News agency, Cape Town, South Africa
Tuesday April 25th 2017

Afrikaans speaking children denied access to Du Noon school, say parents

Chairperson of the Du Noon Early Childhood Development Centre, Charlene Flemmer, said she turned her RDP house into a crèche because even the crèches in the township did not cater for 'coloured', or Afrikaans-speaking children. -- West Cape News

Chairperson of the Du Noon Early Childhood Development Centre, Charlene Flemmer, said she turned her RDP house into a crèche because even the crèches in the township did not cater for 'coloured', or Afrikaans-speaking children. -- West Cape News

24.02.2013

Afrikaans speaking parents in Du Noon are having to spend thousands of rand on transport for their children to attend school in other areas as the local primary school only accepts Xhosa speakers.

As a result some parents say they are paying up to R8000 a year in transport fees for their children.

The Afrikaans-speaking parents – who comprise a significant proportion of Du Noon – said they wanted government to intervene and build another school in the area.

Charlene Flemmer, 34, a mother of a 19-year-old daughter and chairperson of the Du Noon Early Childhood Development centre, said she turned her RDP house into a crèche because even the crèches in the township did not cater for ‘coloured’, or Afrikaans-speaking children.

Flemmer said parents who wanted their children to attend Grade R had to enroll them in schools in Maitland, Bothasig, Brooklyn or Milnerton.

While the Wetsern Cape Education Department (WCED) provided transport for learners from Grade 1 upwards attending Vissershok Primary school near Durbanville, the service was not extended to Grade R learners, for which parents paid R350 a month to get them to Vissershok Primary.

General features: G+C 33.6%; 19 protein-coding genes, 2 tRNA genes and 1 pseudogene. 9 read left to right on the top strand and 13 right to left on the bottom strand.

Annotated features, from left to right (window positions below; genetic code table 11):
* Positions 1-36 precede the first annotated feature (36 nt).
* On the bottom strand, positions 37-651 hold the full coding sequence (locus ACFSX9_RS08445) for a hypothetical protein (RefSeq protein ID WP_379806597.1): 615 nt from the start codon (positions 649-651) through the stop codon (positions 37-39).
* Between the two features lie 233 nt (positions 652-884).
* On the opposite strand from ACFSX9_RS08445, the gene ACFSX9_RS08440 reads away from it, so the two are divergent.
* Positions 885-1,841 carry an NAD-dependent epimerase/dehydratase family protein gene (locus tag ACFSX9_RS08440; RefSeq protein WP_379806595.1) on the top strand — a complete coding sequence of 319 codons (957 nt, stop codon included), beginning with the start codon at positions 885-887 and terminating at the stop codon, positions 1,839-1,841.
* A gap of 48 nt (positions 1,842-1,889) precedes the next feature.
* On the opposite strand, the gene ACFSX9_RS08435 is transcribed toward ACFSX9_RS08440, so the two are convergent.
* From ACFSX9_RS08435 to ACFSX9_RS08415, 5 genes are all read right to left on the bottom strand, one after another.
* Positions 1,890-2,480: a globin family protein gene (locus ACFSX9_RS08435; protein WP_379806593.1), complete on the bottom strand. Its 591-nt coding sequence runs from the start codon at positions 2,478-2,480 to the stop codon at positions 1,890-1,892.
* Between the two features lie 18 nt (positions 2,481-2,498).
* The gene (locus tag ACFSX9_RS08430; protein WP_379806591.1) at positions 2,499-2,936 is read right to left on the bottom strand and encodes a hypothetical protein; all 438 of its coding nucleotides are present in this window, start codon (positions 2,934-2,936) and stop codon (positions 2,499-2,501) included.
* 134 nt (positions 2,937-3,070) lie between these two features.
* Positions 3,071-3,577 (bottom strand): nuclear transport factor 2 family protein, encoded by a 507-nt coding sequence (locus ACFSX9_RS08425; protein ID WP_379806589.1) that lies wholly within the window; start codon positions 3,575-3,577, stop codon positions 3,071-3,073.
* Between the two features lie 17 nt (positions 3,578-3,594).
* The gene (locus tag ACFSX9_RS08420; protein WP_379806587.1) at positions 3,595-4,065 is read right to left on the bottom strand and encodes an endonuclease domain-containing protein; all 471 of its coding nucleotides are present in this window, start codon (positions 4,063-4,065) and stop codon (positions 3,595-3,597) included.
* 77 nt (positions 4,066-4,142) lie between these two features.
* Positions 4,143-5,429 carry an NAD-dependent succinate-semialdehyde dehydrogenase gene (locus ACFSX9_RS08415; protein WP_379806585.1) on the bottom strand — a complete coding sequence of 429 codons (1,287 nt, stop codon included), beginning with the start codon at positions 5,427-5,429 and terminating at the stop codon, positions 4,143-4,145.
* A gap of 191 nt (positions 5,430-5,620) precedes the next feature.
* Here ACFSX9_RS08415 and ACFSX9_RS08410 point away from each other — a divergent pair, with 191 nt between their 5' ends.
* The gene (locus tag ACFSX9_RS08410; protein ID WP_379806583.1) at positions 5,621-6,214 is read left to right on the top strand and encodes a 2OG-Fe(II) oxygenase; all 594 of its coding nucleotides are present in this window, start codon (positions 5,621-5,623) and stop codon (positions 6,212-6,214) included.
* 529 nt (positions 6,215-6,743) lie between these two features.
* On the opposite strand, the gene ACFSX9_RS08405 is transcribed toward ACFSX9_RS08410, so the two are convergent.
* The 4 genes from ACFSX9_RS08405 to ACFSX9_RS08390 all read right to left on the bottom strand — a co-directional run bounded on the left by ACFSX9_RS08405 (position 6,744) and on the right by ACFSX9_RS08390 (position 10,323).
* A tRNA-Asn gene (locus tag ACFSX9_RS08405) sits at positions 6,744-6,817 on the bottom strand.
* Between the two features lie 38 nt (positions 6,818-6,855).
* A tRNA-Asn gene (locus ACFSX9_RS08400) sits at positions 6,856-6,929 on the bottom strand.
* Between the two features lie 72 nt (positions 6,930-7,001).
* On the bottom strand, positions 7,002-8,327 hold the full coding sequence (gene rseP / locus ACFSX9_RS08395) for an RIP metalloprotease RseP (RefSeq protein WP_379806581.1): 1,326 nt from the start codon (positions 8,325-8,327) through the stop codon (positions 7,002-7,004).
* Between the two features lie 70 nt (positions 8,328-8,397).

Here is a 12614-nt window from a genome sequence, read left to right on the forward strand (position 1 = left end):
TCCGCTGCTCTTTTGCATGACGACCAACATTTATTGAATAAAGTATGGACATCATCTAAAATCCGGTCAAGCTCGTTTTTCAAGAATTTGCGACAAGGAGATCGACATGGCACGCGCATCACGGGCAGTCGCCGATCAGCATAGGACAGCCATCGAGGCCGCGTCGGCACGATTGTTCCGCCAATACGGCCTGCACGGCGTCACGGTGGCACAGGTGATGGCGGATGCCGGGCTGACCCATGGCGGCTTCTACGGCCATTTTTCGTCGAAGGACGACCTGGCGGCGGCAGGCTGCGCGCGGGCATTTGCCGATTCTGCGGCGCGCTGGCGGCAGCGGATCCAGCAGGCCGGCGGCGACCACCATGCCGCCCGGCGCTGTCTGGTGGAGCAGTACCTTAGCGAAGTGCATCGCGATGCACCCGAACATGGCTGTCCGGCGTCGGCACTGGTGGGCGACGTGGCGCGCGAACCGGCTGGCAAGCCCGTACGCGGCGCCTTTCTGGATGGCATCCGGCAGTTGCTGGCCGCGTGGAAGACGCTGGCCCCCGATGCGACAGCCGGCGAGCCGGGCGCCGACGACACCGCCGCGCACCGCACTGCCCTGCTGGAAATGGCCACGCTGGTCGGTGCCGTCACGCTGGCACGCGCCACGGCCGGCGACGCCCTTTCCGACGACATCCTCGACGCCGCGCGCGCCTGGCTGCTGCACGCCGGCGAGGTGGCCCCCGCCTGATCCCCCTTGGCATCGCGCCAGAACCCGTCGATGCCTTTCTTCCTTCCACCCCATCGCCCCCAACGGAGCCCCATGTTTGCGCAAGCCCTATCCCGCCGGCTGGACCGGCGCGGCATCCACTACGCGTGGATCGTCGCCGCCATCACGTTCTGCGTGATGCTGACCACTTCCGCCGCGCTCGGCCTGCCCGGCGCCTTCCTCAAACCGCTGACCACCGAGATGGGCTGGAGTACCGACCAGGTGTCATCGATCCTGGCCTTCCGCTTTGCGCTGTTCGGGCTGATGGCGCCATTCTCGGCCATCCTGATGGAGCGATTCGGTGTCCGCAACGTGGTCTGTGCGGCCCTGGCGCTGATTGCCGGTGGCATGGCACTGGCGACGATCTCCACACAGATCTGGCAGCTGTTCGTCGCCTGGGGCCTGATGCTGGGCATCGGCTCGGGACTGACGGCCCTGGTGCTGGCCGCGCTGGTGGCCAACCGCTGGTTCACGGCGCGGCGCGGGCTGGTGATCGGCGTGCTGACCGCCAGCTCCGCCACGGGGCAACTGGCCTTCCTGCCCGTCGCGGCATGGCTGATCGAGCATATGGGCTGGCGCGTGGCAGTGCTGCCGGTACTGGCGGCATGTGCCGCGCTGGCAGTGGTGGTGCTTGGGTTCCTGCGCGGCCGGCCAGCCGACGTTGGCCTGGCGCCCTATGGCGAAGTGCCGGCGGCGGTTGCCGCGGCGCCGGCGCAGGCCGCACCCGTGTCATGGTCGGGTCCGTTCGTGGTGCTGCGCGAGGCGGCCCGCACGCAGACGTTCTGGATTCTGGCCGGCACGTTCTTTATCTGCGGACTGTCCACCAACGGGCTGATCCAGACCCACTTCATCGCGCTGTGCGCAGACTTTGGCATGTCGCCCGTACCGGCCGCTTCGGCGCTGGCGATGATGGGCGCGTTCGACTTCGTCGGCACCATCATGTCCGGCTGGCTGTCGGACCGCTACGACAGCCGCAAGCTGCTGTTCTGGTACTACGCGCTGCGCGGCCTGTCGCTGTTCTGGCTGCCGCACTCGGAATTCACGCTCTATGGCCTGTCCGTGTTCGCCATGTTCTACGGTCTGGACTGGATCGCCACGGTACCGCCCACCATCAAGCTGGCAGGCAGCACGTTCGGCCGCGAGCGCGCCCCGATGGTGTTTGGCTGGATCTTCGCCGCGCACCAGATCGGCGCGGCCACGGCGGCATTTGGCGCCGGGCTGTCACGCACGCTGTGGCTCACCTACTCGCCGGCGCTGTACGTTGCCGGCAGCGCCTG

For Du Noon children, Vissershok Primary is the only school for which the WCED provides transport for.

“It’s not fair, every year children and parents must suffer when children must start Grade R but it’s child education. They (local public schools) undermine coloured people, it’s similar to apartheid,” she said.

La Rochelle Peters, 33, is a mother of two children aged six and nine, said when she attempted to enroll her child at Du Noon’s Sophakama Primary School earlier this year she was  told the school did not accommodate Afrikaans speaking children as they didn’t understand Xhosa.

“At Sophakama they told me Afrikaans is not the first language and they teach in in their first language Xhosa. So what must I do? I have to take my kids elsewhere while they could have attended school here near their home,” said Peters.

She questioned the WCED for not accommodating their children when building new schools.

She said their children have to work up very early in the morning to wait for the bus in the dark, exposing them to danger.

Sophakama Primary school principal Amos Siwayi said Xhosa was the schoo’s home language but lessons were taught in English.

Siwayi denied that he refused to admit first language Afrikaans speaking children.

“There is no record for that, maybe it’s just their assumptions,” said Siwayi.

“There is nothing like that (refusing to admit Afrikaans speaking learners). We even have foreign kids here who have excelled,” said Siwayi.

WCED director of communications Paddy Atwell said his department was aware of the demand for primary schooling in Afrikaans in the area.

“The WCED is currently providing transport for Afrikaans-speaking children to Vissershoek Primary. The department is considering an application from the school to include Grade R learners in this transport,” said Atwell.

He said the WCED took a decision two years ago to encourage parents to enroll Afrikaans speaking high school learners at Bloubergrant Secondary but only one leaner enrolled at the time.

However, he said he expected this to change as the primary school children progressed to high school and the WCED would adjust its plans accordingly.

Asked if schools could refuse to admit learners due to their home language, Atwell said school governing bodies may decide on the languages of instruction at the school. — Peter Luhanga

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